Borders imposed on the Middle East by European powers a century ago are proving remarkably resilient, even as Syria risks breaking into a failed state similar to Somalia, writes Michael Young.
Dysfunction of Arab states puts stress on colonial borders
The capture of Mosul by militants of the Islamic State in Iraq and the Levant has shown the increasingly nominal nature of Middle Eastern borders. Ironically, these borders, created by Britain and France after the First World War remained durable for a century.
In the past week, two prominent Arab figures expressed doubt that Syria would remain as it was, with its war into its fourth year. Lebanese politician Walid Jumblatt told the Associated Press: “We are still at the beginning of the war in Syria. In the long term, the map of the Middle East will be redrawn.”
Meanwhile, the former United Nations envoy to Syria, Lakhdar Brahimi, declared to Der Spiegel that Syria would “become another Somalia. It will not be divided, as many have predicted. It’s going to be a failed state, with warlords all over the place”.
Mr Jumblatt and Mr Brahimi have differing views of Syria’s destiny. The Lebanese Druze leader believes that, ultimately, Syria will break down into new entities, which will affect the region as a whole. Mr Brahimi disagrees, arguing that Syria will remain united, but only in name. Fragmentation is assured, he believes, also impacting negatively on the region.
Just as the borders of the Middle East were drawn by outsiders, they may continue to be preserved, or threatened, by outsiders. When Iraq invaded Kuwait in 1990, it was the United States that expelled the Iraqi army. By and large, Western states have defended the status quo in the Arab world, even urging their Kurdish allies to remain a part of an Iraqi federal state.
Only in the Israeli-Palestinian context has there been a project to create a new Palestinian state, while the establishment of South Sudan in 2011 merely formalised a longstanding rift between Khartoum and Sudan’s south.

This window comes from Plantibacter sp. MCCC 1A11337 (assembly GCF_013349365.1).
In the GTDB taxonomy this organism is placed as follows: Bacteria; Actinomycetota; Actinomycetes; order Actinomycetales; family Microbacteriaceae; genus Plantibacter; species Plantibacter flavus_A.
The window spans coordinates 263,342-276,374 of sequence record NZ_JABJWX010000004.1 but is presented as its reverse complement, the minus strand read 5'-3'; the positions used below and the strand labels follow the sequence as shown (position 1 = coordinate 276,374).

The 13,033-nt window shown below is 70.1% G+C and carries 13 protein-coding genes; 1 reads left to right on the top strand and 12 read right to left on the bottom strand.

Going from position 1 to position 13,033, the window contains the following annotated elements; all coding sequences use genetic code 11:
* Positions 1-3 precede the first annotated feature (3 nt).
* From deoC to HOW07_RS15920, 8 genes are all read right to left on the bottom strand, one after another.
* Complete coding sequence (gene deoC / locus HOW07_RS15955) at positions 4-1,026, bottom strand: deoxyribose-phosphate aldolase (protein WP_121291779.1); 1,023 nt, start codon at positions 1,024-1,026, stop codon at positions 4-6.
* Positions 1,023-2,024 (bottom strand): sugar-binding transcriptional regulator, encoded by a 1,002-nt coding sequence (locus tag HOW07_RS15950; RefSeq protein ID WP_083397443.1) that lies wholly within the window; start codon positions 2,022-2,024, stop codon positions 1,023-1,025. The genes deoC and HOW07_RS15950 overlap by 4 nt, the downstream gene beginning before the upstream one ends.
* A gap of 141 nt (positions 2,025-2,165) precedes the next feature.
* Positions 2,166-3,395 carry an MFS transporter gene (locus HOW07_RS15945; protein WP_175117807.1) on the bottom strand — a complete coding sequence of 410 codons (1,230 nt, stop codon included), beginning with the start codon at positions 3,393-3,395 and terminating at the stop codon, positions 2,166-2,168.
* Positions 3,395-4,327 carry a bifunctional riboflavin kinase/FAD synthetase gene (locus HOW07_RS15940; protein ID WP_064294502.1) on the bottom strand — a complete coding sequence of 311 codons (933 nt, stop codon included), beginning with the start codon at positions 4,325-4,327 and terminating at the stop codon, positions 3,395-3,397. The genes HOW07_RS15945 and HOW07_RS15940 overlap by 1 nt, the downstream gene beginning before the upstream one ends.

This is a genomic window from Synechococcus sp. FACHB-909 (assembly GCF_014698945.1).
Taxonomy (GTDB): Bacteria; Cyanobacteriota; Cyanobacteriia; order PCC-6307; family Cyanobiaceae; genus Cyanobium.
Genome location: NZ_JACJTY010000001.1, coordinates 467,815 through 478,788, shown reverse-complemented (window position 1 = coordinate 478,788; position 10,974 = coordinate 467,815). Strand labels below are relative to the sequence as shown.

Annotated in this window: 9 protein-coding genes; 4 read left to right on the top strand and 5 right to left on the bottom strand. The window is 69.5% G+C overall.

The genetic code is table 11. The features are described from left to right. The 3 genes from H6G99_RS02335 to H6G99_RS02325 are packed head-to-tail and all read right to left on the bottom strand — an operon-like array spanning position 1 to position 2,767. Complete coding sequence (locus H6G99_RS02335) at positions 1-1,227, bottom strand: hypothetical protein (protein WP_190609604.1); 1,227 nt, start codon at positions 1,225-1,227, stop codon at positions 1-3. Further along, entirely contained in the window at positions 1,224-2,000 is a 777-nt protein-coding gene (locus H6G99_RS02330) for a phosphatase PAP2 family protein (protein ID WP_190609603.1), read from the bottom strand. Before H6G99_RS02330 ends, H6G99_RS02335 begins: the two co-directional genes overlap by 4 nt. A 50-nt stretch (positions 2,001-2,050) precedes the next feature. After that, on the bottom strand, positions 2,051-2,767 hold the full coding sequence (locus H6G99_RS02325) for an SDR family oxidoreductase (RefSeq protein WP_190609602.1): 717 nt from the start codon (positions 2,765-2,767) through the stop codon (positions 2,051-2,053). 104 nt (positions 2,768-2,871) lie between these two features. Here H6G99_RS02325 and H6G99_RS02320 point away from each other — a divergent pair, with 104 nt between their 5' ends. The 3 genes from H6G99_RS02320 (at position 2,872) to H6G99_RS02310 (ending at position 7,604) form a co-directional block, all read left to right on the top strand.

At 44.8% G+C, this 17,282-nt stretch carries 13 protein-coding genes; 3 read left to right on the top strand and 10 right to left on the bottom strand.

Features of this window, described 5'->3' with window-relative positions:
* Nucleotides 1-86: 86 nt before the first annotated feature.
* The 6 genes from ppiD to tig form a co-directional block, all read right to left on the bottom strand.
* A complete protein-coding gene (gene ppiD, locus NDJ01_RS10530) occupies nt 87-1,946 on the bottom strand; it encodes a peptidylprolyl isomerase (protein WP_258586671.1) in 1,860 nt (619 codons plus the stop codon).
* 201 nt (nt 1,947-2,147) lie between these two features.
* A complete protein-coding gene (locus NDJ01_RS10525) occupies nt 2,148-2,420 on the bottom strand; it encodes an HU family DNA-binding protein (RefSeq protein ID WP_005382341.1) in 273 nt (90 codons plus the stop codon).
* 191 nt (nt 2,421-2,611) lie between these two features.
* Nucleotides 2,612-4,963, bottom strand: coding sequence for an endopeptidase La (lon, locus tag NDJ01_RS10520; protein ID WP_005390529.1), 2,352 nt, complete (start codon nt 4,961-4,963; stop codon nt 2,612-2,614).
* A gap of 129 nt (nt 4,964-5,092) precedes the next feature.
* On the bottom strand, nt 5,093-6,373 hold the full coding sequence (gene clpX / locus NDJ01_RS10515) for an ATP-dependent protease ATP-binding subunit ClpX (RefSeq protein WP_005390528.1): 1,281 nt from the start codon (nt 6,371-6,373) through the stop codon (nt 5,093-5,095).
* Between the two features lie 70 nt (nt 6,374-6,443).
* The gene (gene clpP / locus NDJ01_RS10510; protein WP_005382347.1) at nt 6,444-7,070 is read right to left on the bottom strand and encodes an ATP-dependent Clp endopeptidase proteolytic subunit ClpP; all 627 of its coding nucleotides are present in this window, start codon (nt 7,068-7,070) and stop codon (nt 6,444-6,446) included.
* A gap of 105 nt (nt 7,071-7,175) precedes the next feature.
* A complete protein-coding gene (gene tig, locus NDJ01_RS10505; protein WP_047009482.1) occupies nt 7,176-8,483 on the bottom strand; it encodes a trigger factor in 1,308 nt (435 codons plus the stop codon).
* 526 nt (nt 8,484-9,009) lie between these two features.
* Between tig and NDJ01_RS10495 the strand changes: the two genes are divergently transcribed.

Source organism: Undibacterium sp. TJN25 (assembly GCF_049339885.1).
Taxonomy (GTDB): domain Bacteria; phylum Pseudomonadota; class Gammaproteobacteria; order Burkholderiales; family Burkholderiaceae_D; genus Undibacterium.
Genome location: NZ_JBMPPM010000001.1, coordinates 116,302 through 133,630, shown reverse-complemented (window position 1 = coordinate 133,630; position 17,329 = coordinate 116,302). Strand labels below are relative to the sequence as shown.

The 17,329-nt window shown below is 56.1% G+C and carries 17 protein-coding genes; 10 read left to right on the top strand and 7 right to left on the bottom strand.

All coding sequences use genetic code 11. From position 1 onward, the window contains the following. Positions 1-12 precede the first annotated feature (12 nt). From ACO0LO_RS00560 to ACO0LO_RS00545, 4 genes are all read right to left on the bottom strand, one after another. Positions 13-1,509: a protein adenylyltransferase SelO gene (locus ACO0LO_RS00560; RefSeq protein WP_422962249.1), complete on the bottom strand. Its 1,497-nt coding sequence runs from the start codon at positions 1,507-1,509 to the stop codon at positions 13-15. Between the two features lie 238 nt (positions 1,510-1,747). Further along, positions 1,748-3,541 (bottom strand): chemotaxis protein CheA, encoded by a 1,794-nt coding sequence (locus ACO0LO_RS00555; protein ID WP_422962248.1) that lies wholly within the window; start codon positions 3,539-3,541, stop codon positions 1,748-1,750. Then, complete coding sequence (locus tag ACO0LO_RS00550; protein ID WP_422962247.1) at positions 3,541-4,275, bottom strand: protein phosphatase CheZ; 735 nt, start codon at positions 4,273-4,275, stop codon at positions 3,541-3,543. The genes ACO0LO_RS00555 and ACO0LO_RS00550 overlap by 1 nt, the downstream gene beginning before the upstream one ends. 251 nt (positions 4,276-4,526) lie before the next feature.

The fear of fragmentation in the region derives from an understanding not that its states were created by Western colonial powers, but from the fact that they have become more contested by their own citizens. This has been true of Syria, Iraq, Libya and even Lebanon, which yet remained one country despite a terrible civil war.
This dysfunctional nature of the Arab state is the consequence mainly of social contracts that promise citizens only intimidation and repression, usually under the eye of a brutal ruling class, with little by way of rights or economic and human development.
Syria has been a prime example of this pattern. Other than the prospect of ending the violence, little encourages Syrians to return to the sordid state in place before 2011. At the same time, the incentive to see Syria divided into mini-states, constructed around sectarian or ethnic identities, is no stronger. Both sides in the conflict seek to defeat the other and win all of Syria.
But is that true of everyone? President Bashar Al Assad’s staunchest ally, Iran, appears to have a different agenda, at least in the medium term: to consolidate the Syrian regime’s hold over “vital Syria” – Damascus, the border with Lebanon, the Syrian coast, and communication lines in between, through the city and province of Homs. Outside those areas, Iran has neither the manpower nor the incentive to help Mr Al Assad recapture territory and hold it for an extended period.
The implications are very serious. Unable to impose its allies’ control over large swathes of Sunni-dominated areas in Syria and Iraq, a hegemonic Tehran may prefer fragmentation, allowing it to dominate digestible components of disintegrating Arab states.
Nor can Mr Al Assad challenge this, given his dependency on Iran and its Lebanese and Iraqi Shia clients for his own political survival. But whether Syria’s divided territories consolidate into lasting entities is a question that remains unresolved.
The possibility of a parting of the ways between Mr Al Assad and Iran is improbable, but possible. The Syrian president has not sought to build up an Alawite mini-state in northeast Syria, while he has done his utmost to maintain a grip on Damascus.
Perhaps he feels that a resort to a blatantly sectarian project would not only undermine the idea of Al Assad rule over all of Syria, it could destroy the family’s standing among Alawites. In the past half-century the story of the Alawites has been one of expansion outside their traditional areas and integration into the Syrian state. To be forced back into the mountain now could prompt them to turn against Mr Al Assad’s rule.
The Syrian state as we knew it is not likely to return in the foreseeable future, if ever. But if anything helps achieve this it’s the efforts of regional powers to accelerate the breakup of Syria – or Iraq, for that matter – in order to better exploit the aftermath.
Colonial-era borders in the Arab world have proven far more resilient than critics of colonialism will admit. But post-colonial Arab regimes, by presiding over failing states, have made the task that much easier for countries gaining from their divisions.
Michael Young is opinion editor of The Daily Star newspaper in Beirut.
On Twitter @BeirutCalling